Student Ambassadors, faculty and administrators were stationed throughout the Rome High School campus, on Friday March 11, to offer guidance, information, and opportunity to incoming freshmen, rising students, and their families during Bridge Day.
The cafeteria transformed into a bustling meeting place for faculty and incoming freshmen. Amanda Howell, English teacher and ELA department chair, explained, “We are informing and registering kids for next school year. We are giving advice and advisement on what track to take and what courses they're best suited for. So, we've talked a lot about Advanced Placement (AP) about dual enrollment, as well as different electives with our CTAE (Career, Technical and Agricultural Education) and fine arts.”
While some students were with parents for Bridge Day, Howell said that, for the most part, parents are the ones taking in the information. "We find that those incoming freshmen parents have more questions than the students do," she said.
Nat Bomar, U.S. history/social studies teacher, said that parents were just really curious as to what happens next. "We have their eighth-grade testing scores so that we can help guide them into which pathway would be best for them. We’re really just trying to map out the next four years; trying to get a head start as much as we possibly can."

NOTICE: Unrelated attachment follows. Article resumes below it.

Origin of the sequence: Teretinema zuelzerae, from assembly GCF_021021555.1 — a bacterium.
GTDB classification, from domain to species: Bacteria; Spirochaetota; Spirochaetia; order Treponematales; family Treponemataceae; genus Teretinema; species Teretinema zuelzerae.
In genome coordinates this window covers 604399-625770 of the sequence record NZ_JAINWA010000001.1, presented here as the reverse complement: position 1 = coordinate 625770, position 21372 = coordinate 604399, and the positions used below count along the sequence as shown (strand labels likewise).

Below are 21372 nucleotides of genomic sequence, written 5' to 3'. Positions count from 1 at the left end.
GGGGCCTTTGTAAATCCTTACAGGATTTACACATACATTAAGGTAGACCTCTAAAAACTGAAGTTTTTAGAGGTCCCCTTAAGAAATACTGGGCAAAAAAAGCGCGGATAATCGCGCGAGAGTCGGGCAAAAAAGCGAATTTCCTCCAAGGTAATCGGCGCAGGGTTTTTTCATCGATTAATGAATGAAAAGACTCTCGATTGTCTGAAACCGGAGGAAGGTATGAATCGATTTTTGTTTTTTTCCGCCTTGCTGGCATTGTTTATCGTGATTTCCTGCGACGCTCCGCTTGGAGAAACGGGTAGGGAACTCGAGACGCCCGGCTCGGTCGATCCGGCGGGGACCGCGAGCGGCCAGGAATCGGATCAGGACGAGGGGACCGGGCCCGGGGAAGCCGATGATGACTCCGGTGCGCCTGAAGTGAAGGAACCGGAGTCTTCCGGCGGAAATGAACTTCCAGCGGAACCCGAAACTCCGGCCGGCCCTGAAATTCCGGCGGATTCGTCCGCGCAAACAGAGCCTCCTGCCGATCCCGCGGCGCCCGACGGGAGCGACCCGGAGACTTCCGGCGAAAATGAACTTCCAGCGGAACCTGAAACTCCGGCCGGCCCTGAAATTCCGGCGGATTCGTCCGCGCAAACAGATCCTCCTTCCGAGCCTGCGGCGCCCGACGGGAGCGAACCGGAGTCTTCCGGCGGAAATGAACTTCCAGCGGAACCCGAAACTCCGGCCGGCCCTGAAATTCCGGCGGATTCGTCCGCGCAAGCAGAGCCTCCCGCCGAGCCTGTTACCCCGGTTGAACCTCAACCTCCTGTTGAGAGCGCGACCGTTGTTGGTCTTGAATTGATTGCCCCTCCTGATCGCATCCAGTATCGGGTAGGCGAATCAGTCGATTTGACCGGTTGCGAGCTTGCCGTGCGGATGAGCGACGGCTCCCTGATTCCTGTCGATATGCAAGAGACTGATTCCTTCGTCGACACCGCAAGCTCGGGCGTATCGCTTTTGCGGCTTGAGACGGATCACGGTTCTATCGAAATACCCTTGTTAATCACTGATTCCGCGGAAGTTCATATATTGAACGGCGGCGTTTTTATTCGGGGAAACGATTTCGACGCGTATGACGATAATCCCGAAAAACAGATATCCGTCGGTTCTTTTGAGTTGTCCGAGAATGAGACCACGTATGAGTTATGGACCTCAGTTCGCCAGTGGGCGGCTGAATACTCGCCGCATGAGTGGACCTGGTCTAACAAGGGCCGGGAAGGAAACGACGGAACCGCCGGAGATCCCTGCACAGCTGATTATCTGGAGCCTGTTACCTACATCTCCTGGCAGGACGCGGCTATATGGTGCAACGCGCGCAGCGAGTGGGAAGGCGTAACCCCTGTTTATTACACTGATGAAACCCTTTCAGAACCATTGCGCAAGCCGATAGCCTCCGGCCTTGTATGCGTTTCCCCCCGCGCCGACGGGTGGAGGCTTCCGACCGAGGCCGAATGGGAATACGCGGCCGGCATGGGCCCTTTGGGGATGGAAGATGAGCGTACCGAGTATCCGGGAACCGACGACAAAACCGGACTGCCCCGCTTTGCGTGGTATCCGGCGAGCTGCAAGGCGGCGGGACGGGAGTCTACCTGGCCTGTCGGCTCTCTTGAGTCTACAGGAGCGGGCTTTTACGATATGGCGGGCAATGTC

Rising sophomores, juniors and seniors all had a designated station where they could find their Wolf Pack, or advisor. Stationed at the entrance to the main gym, Student Ambassador Giselle Juarez Reano helped guide incoming freshmen and rising students to their Wolf Pack. She expressed that her passion for being an advocate began in middle school. “In middle school I was in leadership, which is kind of the same thing as being a Student Ambassador. I wanted to do that same thing here at the high school, help people find their way."
The main gym was set up as a showcase for pathways and student organization options that RHS offers in addition to academic core. Dual enrollment, German Club, JROTC, League of Young Voters and HOSA (Future Health Professionals) were just a few of the options that fellow RHS students showcased.
Principal Dr. Eric Holland maintained that the bottom line is that it's all about building positive relationships. “It’s good when we can sit down with parents and provide them with academic support but more importantly to keep building those positive relationships so that they know who will serve as their child’s TAA for the next four years, until they graduate.”
Holland explained that every Wednesday, during advisement, a student will visit their TAA (Teachers as Advisors).
“We don't just advise them today, we advise them throughout their educational journey,” he added. “I really enjoy parents coming in with smiles on their faces and having the opportunity to talk about their child’s academic progress.”